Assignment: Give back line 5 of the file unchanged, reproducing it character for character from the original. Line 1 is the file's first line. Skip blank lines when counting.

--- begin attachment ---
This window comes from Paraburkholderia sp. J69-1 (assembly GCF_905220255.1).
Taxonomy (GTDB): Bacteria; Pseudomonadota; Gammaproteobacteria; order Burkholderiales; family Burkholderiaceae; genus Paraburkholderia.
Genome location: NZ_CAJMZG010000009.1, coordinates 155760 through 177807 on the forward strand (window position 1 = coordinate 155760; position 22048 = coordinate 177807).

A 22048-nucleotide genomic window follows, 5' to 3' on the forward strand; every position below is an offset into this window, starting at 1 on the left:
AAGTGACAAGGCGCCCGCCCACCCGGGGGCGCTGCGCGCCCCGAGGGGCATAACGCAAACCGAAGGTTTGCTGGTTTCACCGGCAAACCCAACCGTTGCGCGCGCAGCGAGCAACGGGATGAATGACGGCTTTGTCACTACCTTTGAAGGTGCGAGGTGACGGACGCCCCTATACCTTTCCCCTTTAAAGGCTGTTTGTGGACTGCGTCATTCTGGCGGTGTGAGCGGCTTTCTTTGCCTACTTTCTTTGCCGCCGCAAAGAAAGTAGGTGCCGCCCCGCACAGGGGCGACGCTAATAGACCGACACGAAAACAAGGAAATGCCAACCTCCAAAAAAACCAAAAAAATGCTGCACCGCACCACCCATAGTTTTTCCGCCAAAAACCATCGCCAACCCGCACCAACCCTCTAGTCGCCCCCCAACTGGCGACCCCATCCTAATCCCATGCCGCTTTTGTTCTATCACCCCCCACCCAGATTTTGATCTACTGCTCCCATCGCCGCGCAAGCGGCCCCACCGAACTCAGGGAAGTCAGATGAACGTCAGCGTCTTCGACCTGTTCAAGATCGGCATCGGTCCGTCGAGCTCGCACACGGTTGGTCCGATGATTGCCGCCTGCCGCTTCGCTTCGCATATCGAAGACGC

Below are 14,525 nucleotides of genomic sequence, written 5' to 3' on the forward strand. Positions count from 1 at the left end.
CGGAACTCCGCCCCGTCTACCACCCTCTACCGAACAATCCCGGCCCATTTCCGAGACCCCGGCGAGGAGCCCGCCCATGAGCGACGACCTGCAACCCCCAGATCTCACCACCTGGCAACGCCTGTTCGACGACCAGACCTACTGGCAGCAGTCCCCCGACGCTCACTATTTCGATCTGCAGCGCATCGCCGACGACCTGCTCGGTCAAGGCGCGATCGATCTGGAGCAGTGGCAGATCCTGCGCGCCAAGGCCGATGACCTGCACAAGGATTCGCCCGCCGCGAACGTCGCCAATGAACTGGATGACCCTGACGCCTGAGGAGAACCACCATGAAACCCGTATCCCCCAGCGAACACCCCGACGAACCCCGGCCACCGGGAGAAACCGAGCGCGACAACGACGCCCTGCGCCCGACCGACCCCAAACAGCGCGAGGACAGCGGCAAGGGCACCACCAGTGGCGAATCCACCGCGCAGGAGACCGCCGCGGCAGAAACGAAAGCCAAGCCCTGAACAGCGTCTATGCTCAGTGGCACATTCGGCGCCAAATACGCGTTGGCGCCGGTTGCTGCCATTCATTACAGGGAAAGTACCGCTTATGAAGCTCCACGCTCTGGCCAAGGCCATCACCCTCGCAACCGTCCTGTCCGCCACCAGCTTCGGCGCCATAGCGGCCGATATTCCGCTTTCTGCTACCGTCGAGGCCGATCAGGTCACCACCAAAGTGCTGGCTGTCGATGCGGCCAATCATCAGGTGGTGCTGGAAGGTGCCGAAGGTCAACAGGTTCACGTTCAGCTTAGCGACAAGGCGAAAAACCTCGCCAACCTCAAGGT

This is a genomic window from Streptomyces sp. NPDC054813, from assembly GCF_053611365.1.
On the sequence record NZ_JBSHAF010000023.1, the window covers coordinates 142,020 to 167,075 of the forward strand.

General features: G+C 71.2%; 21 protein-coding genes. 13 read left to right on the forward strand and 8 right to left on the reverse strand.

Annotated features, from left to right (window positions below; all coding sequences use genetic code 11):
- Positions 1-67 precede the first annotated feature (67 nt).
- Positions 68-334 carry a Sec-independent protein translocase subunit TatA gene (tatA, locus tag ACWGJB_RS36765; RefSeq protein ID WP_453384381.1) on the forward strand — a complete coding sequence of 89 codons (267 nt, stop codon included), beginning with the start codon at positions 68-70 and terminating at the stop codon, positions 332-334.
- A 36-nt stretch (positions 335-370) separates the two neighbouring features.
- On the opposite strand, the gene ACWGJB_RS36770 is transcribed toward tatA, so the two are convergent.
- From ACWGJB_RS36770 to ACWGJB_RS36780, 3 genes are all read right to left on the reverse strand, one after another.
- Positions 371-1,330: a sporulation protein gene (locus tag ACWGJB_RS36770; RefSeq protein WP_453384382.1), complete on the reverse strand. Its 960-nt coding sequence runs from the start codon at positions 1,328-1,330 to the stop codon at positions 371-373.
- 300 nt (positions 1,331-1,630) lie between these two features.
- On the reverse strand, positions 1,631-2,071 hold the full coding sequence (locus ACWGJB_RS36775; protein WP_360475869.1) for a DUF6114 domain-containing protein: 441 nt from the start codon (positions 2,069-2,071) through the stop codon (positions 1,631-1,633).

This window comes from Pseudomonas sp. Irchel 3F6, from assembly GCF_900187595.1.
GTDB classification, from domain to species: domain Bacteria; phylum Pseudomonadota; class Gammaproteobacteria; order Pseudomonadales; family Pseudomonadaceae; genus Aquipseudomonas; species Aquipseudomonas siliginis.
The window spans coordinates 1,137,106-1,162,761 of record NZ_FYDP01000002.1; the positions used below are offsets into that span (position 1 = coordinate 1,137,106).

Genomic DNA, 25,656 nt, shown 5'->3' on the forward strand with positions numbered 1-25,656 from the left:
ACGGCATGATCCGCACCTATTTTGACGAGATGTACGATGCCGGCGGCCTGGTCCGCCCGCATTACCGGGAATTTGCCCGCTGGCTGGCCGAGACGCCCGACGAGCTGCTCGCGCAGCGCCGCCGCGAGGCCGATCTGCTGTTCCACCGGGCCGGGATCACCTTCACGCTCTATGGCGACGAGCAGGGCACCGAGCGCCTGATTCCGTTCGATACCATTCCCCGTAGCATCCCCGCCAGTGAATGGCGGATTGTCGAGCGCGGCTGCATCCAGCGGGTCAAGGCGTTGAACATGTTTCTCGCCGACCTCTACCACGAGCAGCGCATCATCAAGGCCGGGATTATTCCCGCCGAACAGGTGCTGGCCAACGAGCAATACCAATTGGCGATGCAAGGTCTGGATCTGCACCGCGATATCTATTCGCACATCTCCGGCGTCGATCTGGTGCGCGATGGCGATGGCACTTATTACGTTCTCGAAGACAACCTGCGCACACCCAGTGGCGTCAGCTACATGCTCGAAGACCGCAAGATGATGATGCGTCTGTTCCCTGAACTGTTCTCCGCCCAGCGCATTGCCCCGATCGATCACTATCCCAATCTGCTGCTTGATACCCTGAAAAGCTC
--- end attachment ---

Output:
AAGTGACAAGGCGCCCGCCCACCCGGGGGCGCTGCGCGCCCCGAGGGGCATAACGCAAACCGAAGGTTTGCTGGTTTCACCGGCAAACCCAACCGTTGCGCGCGCAGCGAGCAACGGGATGAATGACGGCTTTGTCACTACCTTTGAAGGTGCGAGGTGACGGACGCCCCTATACCTTTCCCCTTTAAAGGCTGTTTGTGGACTGCGTCATTCTGGCGGTGTGAGCGGCTTTCTTTGCCTACTTTCTTTGCCGCCGCAAAGAAAGTAGGTGCCGCCCCGCACAGGGGCGACGCTAATAGACCGACACGAAAACAAGGAAATGCCAACCTCCAAAAAAACCAAAAAAATGCTGCACCGCACCACCCATAGTTTTTCCGCCAAAAACCATCGCCAACCCGCACCAACCCTCTAGTCGCCCCCCAACTGGCGACCCCATCCTAATCCCATGCCGCTTTTGTTCTATCACCCCCCACCCAGATTTTGATCTACTGCTCCCATCGCCGCGCAAGCGGCCCCACCGAACTCAGGGAAGTCAGATGAACGTCAGCGTCTTCGACCTGTTCAAGATCGGCATCGGTCCGTCGAGCTCGCACACGGTTGGTCCGATGATTGCCGCCTGCCGCTTCGCTTCGCATATCGAAGACGC